The International Trade Administration has released a report detailing the jobs supported by exports by specific product and also within individual industries. This report joins earlier work estimating total U.S. jobs supported by exports, jobs supported by state goods exports, and jobs supported by exports by destination.

When thinking about the relationship between exports and jobs the natural tendency is to focus on the workers employed in the industry that produces the final product that is exported.  For example, a statistic for U.S. exports of chemical products may conjure up images of workers employed in chemical plants wearing hardhats and other protective gear.

However, products are not produced in isolation from beginning to end in a single industry, with the production of any product generally requiring the use of inputs from other industries.   As a result of these interrelationships between industries in the production process, the export of a product will impact employment in multiple industries in addition to the industry that produced the export.

In the chemical products example, the production and export of those products will not only affect employment in the chemical industry but also employment in industries such as petroleum and coal products, transportation and other services whose products are used by the chemical industry.

By the same token, production and employment in the chemical industry will be impacted not only by the export of chemical products but also by the export of agricultural products and products made of plastic and rubber that use products from the chemical industry as inputs in their production.

This report uses data capturing these interrelationships to look at the impact of exports on employment throughout the supply chain.  This report finds that as a group, manufacturing industries have the highest share, 26 percent, of their employment supported by exports. The report further finds that although 59 percent of all export-supported jobs are supported by the export of goods, 68 percent of all export-supported jobs are jobs located within service industries.  In fact, the report indicates that for every job within manufacturing industries supported by the export of manufactured products there is there is also a job supported in service industries by the export of those manufactured products.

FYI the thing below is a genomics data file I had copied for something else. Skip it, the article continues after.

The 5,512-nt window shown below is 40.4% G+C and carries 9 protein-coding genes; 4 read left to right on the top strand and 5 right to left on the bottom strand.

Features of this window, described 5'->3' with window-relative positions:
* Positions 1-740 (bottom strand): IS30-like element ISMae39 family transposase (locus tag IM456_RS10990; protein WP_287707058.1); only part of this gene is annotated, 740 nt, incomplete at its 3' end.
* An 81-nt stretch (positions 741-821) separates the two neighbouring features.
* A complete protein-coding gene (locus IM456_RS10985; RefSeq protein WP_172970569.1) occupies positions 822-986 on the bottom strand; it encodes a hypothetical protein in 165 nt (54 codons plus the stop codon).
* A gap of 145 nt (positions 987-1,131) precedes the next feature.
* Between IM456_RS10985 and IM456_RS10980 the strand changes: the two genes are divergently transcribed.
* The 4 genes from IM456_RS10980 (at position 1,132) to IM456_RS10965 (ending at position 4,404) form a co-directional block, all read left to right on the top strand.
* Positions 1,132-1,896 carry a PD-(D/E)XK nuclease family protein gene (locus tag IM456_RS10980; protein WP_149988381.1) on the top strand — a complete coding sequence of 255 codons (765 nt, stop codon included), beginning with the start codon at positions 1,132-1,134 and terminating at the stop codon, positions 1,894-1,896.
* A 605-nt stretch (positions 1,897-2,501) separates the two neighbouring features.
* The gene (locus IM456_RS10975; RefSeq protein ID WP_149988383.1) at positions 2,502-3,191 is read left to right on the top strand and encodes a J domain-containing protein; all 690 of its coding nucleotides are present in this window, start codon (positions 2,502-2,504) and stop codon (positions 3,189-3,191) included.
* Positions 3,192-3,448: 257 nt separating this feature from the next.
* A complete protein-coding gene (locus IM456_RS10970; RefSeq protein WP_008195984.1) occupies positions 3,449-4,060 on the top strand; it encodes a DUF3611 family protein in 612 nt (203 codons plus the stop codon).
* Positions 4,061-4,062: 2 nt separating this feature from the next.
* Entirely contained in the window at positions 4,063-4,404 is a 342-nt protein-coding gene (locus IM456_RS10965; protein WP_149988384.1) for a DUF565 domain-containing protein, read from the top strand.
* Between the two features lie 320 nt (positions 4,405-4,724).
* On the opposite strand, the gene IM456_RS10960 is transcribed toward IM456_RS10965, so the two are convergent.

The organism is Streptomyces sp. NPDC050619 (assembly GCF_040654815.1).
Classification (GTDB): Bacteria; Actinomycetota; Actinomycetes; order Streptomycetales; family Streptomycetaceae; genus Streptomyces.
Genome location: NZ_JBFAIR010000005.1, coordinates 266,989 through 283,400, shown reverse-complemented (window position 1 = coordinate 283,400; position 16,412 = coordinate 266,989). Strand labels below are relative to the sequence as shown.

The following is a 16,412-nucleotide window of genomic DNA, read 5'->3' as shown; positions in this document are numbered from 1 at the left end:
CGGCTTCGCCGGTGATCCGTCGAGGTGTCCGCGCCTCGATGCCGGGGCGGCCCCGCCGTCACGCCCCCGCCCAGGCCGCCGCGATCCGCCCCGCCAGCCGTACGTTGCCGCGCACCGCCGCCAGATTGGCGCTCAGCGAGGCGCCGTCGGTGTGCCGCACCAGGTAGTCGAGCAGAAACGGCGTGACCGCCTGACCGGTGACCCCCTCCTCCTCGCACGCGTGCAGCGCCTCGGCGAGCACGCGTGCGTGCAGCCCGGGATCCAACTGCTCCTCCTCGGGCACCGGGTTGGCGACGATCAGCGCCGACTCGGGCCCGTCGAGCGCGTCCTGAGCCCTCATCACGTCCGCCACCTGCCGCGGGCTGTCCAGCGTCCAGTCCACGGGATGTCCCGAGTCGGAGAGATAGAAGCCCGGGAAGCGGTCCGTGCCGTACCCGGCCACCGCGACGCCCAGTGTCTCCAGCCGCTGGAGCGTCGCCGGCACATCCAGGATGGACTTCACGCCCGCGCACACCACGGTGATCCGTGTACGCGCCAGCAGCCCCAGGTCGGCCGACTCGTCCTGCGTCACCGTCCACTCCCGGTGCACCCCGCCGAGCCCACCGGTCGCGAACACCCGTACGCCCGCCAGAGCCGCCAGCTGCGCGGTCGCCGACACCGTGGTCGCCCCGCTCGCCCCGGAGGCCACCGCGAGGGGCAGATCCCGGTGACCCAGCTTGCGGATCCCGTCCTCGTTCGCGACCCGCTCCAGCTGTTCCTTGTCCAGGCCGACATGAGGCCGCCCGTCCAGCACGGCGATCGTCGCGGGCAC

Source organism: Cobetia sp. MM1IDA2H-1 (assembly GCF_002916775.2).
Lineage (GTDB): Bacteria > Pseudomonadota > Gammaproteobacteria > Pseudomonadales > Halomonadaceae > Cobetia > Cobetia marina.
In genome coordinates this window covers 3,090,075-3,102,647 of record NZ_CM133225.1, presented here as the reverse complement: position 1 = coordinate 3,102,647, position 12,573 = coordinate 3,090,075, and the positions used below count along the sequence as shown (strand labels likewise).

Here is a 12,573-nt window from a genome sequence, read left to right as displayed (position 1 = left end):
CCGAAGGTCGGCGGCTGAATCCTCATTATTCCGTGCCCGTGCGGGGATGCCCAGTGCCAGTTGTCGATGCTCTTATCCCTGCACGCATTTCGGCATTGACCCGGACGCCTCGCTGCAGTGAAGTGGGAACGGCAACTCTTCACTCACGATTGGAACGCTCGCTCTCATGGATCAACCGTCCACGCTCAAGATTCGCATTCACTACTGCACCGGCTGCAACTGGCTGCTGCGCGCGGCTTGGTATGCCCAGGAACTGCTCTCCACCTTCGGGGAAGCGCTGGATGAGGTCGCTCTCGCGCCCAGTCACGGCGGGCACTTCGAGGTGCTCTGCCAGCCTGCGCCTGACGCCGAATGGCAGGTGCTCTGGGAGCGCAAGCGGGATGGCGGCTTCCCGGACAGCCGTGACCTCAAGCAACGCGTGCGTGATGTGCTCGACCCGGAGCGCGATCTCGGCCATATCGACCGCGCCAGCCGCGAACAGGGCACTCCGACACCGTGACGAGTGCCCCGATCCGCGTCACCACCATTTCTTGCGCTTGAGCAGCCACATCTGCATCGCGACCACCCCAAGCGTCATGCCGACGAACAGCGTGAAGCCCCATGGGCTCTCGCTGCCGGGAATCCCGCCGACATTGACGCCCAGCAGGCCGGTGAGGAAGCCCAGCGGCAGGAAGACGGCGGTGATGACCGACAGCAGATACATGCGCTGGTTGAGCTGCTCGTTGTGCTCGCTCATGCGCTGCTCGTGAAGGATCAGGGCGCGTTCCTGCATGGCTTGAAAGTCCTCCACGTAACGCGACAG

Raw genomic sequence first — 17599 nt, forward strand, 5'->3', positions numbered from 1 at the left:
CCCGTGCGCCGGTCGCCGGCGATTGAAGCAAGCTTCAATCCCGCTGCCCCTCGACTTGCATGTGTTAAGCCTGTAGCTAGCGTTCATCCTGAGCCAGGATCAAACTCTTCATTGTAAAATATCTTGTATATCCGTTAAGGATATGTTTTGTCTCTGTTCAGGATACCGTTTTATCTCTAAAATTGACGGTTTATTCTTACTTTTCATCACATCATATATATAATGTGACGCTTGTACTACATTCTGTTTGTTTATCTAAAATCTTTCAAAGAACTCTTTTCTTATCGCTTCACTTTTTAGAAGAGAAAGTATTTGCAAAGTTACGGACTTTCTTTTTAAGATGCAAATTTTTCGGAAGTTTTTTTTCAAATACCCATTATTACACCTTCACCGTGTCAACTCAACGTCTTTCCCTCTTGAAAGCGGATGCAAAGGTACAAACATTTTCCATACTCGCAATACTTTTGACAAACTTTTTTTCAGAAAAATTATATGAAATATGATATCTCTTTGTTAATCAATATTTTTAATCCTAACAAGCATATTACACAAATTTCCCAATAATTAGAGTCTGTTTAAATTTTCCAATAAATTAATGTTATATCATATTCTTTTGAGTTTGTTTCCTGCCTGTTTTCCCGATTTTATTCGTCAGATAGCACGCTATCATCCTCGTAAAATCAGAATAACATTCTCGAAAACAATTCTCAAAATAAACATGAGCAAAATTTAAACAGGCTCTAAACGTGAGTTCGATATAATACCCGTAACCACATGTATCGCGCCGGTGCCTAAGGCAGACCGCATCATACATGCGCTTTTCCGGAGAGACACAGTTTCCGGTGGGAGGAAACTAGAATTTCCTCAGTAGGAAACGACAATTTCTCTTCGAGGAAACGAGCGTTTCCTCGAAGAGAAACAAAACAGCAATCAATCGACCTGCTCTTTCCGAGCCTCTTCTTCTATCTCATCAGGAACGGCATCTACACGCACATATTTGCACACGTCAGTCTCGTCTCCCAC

To read the entire report and other jobs-supported by exports materials, visit the OTEA website: http://www.trade.gov/mas/ian/employment.

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Just in Time for Hannover: Seven Top Markets Reports Released

April 14, 2016

Marcus Jadotte is ITA’s Assistant Secretary of Commerce for Industry & Analysis.

Earlier today, the International Trade Administration (ITA) released seven new Top Markets Reports to provide the latest assessment of export opportunities for U.S. companies that attend the world’s largest annual trade show for industrial technology: Hannover Messe 2016.

The Top Markets series is a collection of sector-specific reports that are designed to help U.S. exporters compare markets across borders, using market intelligence and data to inform decision-making. Providing new market intelligence, the reports related to the Hannover Messe pavilions and themes are:

Each Top Markets Report includes commentary on opportunities, trends, and challenges facing U.S. exporters in the largest potential markets. The reports combine the unique expertise of ITA’s sector leads in Industry & Analysis with economic data and the views of our staff stationed around the world. In addition to these seven new reports, more than a dozen other sector-specific reports are currently available on our top markets webpage. .New versions of these reports will be released later this year. The Top Markets Reports released today provide valuable market intelligence about future export opportunities, including Germany. Germany is ranked as a top 10 export market for industrial automation, manufacturing technology, cloud computing, aircraft parts, and automotive parts. Each of these reports has a separate case study devoted to the opportunities and challenges of exporting to Germany.